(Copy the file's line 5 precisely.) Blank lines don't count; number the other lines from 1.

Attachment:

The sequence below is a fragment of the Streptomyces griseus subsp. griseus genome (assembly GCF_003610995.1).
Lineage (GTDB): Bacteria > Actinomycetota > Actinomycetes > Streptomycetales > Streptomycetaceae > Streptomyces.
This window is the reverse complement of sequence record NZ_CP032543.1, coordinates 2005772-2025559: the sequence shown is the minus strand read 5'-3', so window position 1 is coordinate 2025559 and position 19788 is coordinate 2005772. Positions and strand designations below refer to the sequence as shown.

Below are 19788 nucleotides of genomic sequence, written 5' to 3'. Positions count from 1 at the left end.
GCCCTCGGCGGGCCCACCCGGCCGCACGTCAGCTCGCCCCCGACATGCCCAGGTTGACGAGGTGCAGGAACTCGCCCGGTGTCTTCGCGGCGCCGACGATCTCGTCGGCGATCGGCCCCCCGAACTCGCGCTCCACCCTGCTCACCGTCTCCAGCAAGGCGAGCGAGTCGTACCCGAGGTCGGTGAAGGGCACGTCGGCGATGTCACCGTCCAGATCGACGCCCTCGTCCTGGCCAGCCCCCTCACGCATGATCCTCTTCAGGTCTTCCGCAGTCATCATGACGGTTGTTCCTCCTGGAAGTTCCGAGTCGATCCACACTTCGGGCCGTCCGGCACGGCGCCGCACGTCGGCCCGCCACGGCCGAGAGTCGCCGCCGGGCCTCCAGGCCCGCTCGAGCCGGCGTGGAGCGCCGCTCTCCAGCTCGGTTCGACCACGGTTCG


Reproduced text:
GCCCTCGGCGGGCCCACCCGGCCGCACGTCAGCTCGCCCCCGACATGCCCAGGTTGACGAGGTGCAGGAACTCGCCCGGTGTCTTCGCGGCGCCGACGATCTCGTCGGCGATCGGCCCCCCGAACTCGCGCTCCACCCTGCTCACCGTCTCCAGCAAGGCGAGCGAGTCGTACCCGAGGTCGGTGAAGGGCACGTCGGCGATGTCACCGTCCAGATCGACGCCCTCGTCCTGGCCAGCCCCCTCACGCATGATCCTCTTCAGGTCTTCCGCAGTCATCATGACGGTTGTTCCTCCTGGAAGTTCCGAGTCGATCCACACTTCGGGCCGTCCGGCACGGCGCCGCACGTCGGCCCGCCACGGCCGAGAGTCGCCGCCGGGCCTCCAGGCCCGCTCGAGCCGGCGTGGAGCGCCGCTCTCCAGCTCGGTTCGACCACGGTTCG